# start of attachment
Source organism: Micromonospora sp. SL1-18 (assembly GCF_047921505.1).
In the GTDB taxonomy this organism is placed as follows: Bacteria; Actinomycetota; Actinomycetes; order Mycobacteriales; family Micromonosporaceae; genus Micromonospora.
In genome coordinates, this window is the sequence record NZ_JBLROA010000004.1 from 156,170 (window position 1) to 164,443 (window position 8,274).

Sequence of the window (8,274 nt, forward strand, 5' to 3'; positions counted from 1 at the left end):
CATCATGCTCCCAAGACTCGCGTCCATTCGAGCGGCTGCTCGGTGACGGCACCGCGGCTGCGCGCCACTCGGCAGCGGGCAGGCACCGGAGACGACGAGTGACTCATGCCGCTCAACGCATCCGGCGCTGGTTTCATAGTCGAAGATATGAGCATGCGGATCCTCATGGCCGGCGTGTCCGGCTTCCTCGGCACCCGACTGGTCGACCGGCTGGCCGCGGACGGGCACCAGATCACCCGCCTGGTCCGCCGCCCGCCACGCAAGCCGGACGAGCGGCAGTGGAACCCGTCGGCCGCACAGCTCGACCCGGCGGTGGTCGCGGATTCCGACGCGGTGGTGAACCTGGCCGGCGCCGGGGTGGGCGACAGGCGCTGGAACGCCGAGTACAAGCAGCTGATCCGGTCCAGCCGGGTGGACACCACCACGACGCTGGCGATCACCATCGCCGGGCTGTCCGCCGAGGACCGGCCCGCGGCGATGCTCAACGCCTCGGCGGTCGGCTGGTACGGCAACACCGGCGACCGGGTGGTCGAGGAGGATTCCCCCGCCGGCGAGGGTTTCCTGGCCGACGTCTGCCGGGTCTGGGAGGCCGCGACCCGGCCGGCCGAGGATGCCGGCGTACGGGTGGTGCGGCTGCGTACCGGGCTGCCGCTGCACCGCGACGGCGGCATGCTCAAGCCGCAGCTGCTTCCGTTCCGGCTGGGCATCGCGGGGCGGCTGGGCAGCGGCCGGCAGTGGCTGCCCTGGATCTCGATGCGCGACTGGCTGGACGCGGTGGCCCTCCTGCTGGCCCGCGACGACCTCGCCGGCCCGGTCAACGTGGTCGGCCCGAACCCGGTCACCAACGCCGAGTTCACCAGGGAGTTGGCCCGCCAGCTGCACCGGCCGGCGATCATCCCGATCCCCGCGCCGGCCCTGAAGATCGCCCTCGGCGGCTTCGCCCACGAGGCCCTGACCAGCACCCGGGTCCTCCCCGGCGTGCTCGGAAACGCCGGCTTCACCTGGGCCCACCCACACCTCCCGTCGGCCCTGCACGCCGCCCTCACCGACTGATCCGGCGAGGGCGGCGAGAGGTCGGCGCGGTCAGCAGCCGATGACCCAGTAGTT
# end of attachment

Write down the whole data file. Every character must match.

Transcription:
Source organism: Micromonospora sp. SL1-18 (assembly GCF_047921505.1).
In the GTDB taxonomy this organism is placed as follows: Bacteria; Actinomycetota; Actinomycetes; order Mycobacteriales; family Micromonosporaceae; genus Micromonospora.
In genome coordinates, this window is the sequence record NZ_JBLROA010000004.1 from 156,170 (window position 1) to 164,443 (window position 8,274).

Sequence of the window (8,274 nt, forward strand, 5' to 3'; positions counted from 1 at the left end):
CATCATGCTCCCAAGACTCGCGTCCATTCGAGCGGCTGCTCGGTGACGGCACCGCGGCTGCGCGCCACTCGGCAGCGGGCAGGCACCGGAGACGACGAGTGACTCATGCCGCTCAACGCATCCGGCGCTGGTTTCATAGTCGAAGATATGAGCATGCGGATCCTCATGGCCGGCGTGTCCGGCTTCCTCGGCACCCGACTGGTCGACCGGCTGGCCGCGGACGGGCACCAGATCACCCGCCTGGTCCGCCGCCCGCCACGCAAGCCGGACGAGCGGCAGTGGAACCCGTCGGCCGCACAGCTCGACCCGGCGGTGGTCGCGGATTCCGACGCGGTGGTGAACCTGGCCGGCGCCGGGGTGGGCGACAGGCGCTGGAACGCCGAGTACAAGCAGCTGATCCGGTCCAGCCGGGTGGACACCACCACGACGCTGGCGATCACCATCGCCGGGCTGTCCGCCGAGGACCGGCCCGCGGCGATGCTCAACGCCTCGGCGGTCGGCTGGTACGGCAACACCGGCGACCGGGTGGTCGAGGAGGATTCCCCCGCCGGCGAGGGTTTCCTGGCCGACGTCTGCCGGGTCTGGGAGGCCGCGACCCGGCCGGCCGAGGATGCCGGCGTACGGGTGGTGCGGCTGCGTACCGGGCTGCCGCTGCACCGCGACGGCGGCATGCTCAAGCCGCAGCTGCTTCCGTTCCGGCTGGGCATCGCGGGGCGGCTGGGCAGCGGCCGGCAGTGGCTGCCCTGGATCTCGATGCGCGACTGGCTGGACGCGGTGGCCCTCCTGCTGGCCCGCGACGACCTCGCCGGCCCGGTCAACGTGGTCGGCCCGAACCCGGTCACCAACGCCGAGTTCACCAGGGAGTTGGCCCGCCAGCTGCACCGGCCGGCGATCATCCCGATCCCCGCGCCGGCCCTGAAGATCGCCCTCGGCGGCTTCGCCCACGAGGCCCTGACCAGCACCCGGGTCCTCCCCGGCGTGCTCGGAAACGCCGGCTTCACCTGGGCCCACCCACACCTCCCGTCGGCCCTGCACGCCGCCCTCACCGACTGATCCGGCGAGGGCGGCGAGAGGTCGGCGCGGTCAGCAGCCGATGACCCAGTAGTT